numFaces = actualMesh.numfaces
numVerts = actualMesh.numverts

format “Faces: %\n” numFaces to:out_file

format “<vertices %>\n” numVerts to:out_file
for v = 1 to numVerts do
vert = getVert actualMesh v
normal = getNormal actualMesh v
format “% % % % % %\n” vert.x vert.y vert.z normal.x normal.y normal.z to:out_file
format “</vertices>\n” to:out_file

print “>>> Obtaining face information!\n”

midold = -1
objMaterials = #()

for f = 1 to numFaces do
face = getFace actualMesh f
materialClass = classof obj.material

if(materialClass == Standardmaterial) then
matname = obj.material
objMaterial = obj.material

if (findItem(objMaterials objMaterial) == 0) then
append objMaterials objMaterial
else if (materialClass != UndefinedClass) then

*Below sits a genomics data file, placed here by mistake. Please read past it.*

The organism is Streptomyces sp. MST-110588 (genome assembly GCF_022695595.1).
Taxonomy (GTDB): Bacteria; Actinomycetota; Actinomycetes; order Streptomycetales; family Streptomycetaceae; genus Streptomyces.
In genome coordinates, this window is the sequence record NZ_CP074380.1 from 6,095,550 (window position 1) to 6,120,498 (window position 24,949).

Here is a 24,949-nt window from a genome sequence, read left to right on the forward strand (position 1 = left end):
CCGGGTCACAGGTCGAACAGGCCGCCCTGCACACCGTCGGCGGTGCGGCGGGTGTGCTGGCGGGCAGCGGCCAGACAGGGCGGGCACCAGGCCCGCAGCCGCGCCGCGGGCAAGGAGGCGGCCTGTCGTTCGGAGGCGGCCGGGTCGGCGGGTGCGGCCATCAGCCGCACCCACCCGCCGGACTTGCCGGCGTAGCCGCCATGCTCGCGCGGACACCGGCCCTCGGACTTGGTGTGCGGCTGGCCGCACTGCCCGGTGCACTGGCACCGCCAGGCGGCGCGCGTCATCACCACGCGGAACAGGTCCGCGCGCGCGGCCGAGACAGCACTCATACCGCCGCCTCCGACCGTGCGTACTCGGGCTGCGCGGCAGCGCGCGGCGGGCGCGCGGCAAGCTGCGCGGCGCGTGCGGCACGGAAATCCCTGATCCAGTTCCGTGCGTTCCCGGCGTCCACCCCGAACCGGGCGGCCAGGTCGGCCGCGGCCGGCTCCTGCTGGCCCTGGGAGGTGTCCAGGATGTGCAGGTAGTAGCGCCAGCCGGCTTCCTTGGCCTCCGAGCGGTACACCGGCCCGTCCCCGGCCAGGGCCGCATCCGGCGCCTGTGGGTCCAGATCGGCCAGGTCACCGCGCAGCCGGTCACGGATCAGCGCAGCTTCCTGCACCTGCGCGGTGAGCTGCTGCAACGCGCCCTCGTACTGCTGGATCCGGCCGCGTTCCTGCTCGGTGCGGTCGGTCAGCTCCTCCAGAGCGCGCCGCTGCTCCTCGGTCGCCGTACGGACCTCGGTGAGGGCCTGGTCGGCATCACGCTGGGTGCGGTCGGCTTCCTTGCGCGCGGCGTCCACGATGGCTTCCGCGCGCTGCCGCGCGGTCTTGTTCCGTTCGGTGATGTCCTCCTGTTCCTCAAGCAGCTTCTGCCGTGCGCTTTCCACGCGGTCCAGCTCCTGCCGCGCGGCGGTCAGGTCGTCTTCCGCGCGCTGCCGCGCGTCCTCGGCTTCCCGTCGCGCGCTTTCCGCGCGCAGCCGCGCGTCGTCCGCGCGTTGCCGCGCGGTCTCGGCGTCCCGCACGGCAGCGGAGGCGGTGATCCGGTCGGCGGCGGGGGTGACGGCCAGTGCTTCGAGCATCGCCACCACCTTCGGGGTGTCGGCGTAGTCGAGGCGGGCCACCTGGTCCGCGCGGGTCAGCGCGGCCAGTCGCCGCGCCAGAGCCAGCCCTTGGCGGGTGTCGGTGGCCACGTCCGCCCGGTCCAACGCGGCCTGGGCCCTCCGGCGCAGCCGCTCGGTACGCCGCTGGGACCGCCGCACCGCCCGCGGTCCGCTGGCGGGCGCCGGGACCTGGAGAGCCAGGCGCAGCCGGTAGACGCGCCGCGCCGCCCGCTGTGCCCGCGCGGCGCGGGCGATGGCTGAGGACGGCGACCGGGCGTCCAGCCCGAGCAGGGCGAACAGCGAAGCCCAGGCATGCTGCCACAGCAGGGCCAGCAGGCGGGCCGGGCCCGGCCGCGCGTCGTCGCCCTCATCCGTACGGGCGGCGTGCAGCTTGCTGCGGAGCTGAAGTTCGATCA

matid = getFaceMatId actualMesh f
matname = obj.material[matid]
objMaterial = obj.material[matid]

if (findItem(objMaterials objMaterial) == 0) then
append objMaterials objMaterial

if(midold != matname) then
format “<material %>\n” matname to:out_file
format “% % % % % % % % %\n” objMaterial.ambient.r objMaterial.ambient.g objMaterial.ambient.b objMaterial.diffuse.r objMaterial.diffuse.g objMaterial.diffuse.b objMaterial.specular.r objMaterial.specular.g objMaterial.specular.b to:out_file

format “<ambientmap> % </ambientmap>\n” objMaterial.ambientMap
format “<diffusemap> % </diffusemap>\n” objMaterial.diffuseMap
format “<specularmap> % </specularmap>\n” objMaterial.specularMap

format “</material>\n” to:out_file
midold = matname

face3 = getFaceNormal actualMesh f

x = face.x as integer
y = face.y as integer
z = face.z as integer

x2 = face3.x as integer
y2 = face3.y as integer
z2 = face3.z as integer

format “<face>% % % % % %</face>\n” x y z x2 y2 z2 to:out_file

for om = 1 to objMaterials.count do
for m = 1 to objMaterials[om].maps.count do
if (objMaterials[om].maps[m] != undefined) then
format “<map %>\n” objMaterials[om].maps[m] to:out_file
format “Filename: %\n” objMaterials[om].maps[m].filename to:out_file